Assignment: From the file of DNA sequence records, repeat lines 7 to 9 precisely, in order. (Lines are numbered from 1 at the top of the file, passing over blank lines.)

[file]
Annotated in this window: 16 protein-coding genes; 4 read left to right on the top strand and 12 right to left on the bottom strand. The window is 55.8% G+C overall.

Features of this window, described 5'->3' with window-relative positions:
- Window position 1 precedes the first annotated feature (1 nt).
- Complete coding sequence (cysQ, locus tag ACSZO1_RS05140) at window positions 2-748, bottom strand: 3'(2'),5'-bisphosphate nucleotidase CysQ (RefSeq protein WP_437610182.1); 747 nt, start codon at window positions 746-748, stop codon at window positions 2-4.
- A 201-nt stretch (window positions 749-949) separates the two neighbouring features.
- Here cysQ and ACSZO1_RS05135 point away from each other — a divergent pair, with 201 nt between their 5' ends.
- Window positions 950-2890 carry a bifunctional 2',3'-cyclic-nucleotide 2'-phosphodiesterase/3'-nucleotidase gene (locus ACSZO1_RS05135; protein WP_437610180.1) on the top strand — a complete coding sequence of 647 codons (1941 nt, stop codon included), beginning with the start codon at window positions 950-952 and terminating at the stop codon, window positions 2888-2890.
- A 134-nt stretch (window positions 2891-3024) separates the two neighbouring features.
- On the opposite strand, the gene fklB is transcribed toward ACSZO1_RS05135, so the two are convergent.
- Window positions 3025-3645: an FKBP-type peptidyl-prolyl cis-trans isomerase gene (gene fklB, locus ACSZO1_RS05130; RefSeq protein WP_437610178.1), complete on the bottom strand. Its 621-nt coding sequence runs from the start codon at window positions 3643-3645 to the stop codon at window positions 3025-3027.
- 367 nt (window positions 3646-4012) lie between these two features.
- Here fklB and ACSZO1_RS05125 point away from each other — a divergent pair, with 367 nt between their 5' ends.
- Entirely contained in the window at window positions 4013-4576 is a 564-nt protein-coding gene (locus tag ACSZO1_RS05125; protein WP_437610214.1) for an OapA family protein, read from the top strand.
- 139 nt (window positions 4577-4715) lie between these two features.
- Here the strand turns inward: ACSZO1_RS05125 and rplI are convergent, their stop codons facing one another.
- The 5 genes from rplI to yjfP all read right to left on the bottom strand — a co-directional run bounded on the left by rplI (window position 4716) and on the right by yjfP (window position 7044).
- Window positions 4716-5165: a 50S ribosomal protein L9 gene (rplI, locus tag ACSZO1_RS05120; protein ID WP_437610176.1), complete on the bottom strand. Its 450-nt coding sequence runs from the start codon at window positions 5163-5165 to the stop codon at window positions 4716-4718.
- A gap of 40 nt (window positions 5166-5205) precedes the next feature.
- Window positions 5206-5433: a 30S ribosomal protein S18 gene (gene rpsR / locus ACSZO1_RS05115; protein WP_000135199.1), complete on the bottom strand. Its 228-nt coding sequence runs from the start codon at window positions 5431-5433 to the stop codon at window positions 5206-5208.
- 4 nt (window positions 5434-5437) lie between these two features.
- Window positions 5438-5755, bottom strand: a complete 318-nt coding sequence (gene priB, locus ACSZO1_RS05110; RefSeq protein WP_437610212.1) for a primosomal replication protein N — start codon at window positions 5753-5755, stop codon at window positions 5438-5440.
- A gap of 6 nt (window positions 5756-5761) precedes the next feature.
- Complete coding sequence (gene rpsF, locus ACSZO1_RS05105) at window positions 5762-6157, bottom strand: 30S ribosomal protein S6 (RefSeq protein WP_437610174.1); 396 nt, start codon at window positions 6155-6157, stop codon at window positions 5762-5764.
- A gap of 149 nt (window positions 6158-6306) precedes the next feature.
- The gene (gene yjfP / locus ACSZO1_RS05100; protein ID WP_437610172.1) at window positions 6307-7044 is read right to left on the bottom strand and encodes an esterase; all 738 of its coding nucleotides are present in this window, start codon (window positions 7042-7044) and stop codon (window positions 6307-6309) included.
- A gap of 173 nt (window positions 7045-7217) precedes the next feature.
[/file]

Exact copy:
- Window positions 950-2890 carry a bifunctional 2',3'-cyclic-nucleotide 2'-phosphodiesterase/3'-nucleotidase gene (locus ACSZO1_RS05135; protein WP_437610180.1) on the top strand — a complete coding sequence of 647 codons (1941 nt, stop codon included), beginning with the start codon at window positions 950-952 and terminating at the stop codon, window positions 2888-2890.
- A 134-nt stretch (window positions 2891-3024) separates the two neighbouring features.
- On the opposite strand, the gene fklB is transcribed toward ACSZO1_RS05135, so the two are convergent.